The event is taking place to raise money for the Barry family, Sue, Bob and Ryan. Ryan, 12, was riding a mountain bike at camp at Casowasco when he hit a rock on the trail, lost control of the bicycle and hit a tree.

Were it not for the helmet he was wearing, he probably would not have survived. Ryan suffered a severe spinal cord injury as well as other injuries and is now in a wheelchair.

The funds raised by this event will go towards handicapped modifications to the Barry home and other quality of life needs.

Dinner will include all-you-can-eat pasta, salad and bread. Baked goods will be available for purchase.

There will be door prizes, raffles, a 50-50 and a cash bar. Raffle items will include a Vermont Inn Weekend for two and a 50” flat screen TV.

Marybeth and Rob Hill will provide music and a local artist will be doing face painting for the children.

For advance sale tickets or information, contact Theresa Broderick (592-8068), Sue Patrick (592-7449) or Jan Rebeor (593-1930).

A limited number of tickets will be available at the door the day of the event. Takeout meals will be available.

Fulton Savings Bank receives Friends of History award

The recipient of the fourth annual Elma J. Smith Award is Fulton Savings Bank.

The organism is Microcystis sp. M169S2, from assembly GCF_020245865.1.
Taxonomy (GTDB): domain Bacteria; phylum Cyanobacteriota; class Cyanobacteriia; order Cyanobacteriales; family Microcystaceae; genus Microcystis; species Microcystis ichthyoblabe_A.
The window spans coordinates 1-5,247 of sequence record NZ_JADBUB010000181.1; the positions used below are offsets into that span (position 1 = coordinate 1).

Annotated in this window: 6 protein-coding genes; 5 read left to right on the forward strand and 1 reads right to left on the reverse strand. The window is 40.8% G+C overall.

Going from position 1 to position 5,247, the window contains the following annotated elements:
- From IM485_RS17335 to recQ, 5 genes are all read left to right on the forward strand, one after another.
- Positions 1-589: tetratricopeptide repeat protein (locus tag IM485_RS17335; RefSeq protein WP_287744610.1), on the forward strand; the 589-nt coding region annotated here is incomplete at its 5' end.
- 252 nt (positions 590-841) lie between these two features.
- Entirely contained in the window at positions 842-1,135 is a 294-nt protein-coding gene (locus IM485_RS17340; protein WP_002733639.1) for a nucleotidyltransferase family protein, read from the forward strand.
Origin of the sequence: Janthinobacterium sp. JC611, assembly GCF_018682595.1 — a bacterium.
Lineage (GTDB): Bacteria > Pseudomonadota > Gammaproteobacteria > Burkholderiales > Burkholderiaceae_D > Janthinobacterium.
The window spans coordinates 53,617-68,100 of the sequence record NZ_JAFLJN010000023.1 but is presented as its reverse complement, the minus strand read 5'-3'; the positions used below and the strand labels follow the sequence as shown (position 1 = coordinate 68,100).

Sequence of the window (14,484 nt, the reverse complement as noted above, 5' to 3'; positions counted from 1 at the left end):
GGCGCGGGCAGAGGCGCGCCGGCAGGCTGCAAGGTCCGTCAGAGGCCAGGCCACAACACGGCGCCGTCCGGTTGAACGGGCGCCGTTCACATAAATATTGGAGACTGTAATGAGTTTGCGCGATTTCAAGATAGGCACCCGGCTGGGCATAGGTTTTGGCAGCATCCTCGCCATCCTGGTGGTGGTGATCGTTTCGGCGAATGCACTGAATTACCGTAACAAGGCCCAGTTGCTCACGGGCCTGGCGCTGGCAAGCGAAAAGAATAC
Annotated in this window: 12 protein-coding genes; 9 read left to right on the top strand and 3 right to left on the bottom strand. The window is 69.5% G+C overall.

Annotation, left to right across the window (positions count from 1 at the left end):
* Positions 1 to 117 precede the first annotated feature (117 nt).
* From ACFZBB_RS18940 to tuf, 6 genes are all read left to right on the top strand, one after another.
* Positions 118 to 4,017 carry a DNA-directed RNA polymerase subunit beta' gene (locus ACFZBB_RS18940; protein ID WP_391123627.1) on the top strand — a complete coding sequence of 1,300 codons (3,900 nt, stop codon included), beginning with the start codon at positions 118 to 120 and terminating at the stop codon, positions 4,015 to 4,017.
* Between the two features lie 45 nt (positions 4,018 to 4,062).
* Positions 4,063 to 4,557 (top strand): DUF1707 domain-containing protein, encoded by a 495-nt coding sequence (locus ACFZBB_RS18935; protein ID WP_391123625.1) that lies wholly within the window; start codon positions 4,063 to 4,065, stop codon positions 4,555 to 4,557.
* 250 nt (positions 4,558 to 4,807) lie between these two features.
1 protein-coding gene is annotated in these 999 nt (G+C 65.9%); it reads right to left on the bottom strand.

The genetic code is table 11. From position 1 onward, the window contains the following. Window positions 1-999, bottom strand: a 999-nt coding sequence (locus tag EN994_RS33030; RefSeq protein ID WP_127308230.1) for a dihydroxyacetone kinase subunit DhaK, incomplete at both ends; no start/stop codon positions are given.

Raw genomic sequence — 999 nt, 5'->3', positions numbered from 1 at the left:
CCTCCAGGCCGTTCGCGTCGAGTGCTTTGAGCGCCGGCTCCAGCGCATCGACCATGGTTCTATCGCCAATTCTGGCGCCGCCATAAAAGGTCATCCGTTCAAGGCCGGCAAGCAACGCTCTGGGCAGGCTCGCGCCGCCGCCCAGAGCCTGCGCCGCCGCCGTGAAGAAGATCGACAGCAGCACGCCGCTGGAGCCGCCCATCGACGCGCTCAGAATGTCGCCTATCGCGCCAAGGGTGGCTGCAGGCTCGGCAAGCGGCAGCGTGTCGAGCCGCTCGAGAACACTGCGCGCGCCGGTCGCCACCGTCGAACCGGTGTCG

The award is given annually by the officers and directors of the Friends of History In Fulton, N.Y., Inc.

The award will be presented at its annual Celebrations Program and Awards Event scheduled for 5:30 p.m. Nov. 1 at the Fulton Polish Home.

Fulton Savings Bank opened its first office in a rented office on the Northeast corner of Second and Oneida Street Sept. 25, 1871, and was organized by a group of civic leaders “to receive deposits from tradesman, clerks, mechanics, laborers, minors, servants and others.”

A special act of the state Legislature allowed the group to incorporate the new mutual financial institution and by the end of the year the bank’s deposits were $27,939.00.  From this modest beginning, Fulton Savings Bank has today become the tenth largest savings bank in the State of New York, with its main office in Fulton, N.Y., and six branch offices in the area.